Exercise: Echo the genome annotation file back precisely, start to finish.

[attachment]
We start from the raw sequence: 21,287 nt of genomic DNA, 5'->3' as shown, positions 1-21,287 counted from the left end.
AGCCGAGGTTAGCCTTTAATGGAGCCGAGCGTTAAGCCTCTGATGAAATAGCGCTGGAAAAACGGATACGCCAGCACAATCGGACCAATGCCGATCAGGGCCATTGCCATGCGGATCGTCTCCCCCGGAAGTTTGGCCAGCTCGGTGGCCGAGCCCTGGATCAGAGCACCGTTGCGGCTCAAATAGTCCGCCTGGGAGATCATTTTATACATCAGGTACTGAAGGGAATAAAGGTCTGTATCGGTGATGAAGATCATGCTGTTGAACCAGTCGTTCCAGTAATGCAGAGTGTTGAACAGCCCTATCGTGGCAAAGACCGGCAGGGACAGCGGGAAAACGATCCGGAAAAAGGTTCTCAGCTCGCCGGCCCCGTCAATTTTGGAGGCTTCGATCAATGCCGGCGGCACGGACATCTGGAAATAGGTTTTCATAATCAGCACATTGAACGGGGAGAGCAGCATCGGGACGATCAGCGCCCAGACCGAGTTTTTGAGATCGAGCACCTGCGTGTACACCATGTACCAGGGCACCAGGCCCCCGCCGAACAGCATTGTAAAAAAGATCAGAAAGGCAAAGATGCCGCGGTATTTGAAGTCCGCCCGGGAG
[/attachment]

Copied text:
We start from the raw sequence: 21,287 nt of genomic DNA, 5'->3' as shown, positions 1-21,287 counted from the left end.
AGCCGAGGTTAGCCTTTAATGGAGCCGAGCGTTAAGCCTCTGATGAAATAGCGCTGGAAAAACGGATACGCCAGCACAATCGGACCAATGCCGATCAGGGCCATTGCCATGCGGATCGTCTCCCCCGGAAGTTTGGCCAGCTCGGTGGCCGAGCCCTGGATCAGAGCACCGTTGCGGCTCAAATAGTCCGCCTGGGAGATCATTTTATACATCAGGTACTGAAGGGAATAAAGGTCTGTATCGGTGATGAAGATCATGCTGTTGAACCAGTCGTTCCAGTAATGCAGAGTGTTGAACAGCCCTATCGTGGCAAAGACCGGCAGGGACAGCGGGAAAACGATCCGGAAAAAGGTTCTCAGCTCGCCGGCCCCGTCAATTTTGGAGGCTTCGATCAATGCCGGCGGCACGGACATCTGGAAATAGGTTTTCATAATCAGCACATTGAACGGGGAGAGCAGCATCGGGACGATCAGCGCCCAGACCGAGTTTTTGAGATCGAGCACCTGCGTGTACACCATGTACCAGGGCACCAGGCCCCCGCCGAACAGCATTGTAAAAAAGATCAGAAAGGCAAAGATGCCGCGGTATTTGAAGTCCGCCCGGGAG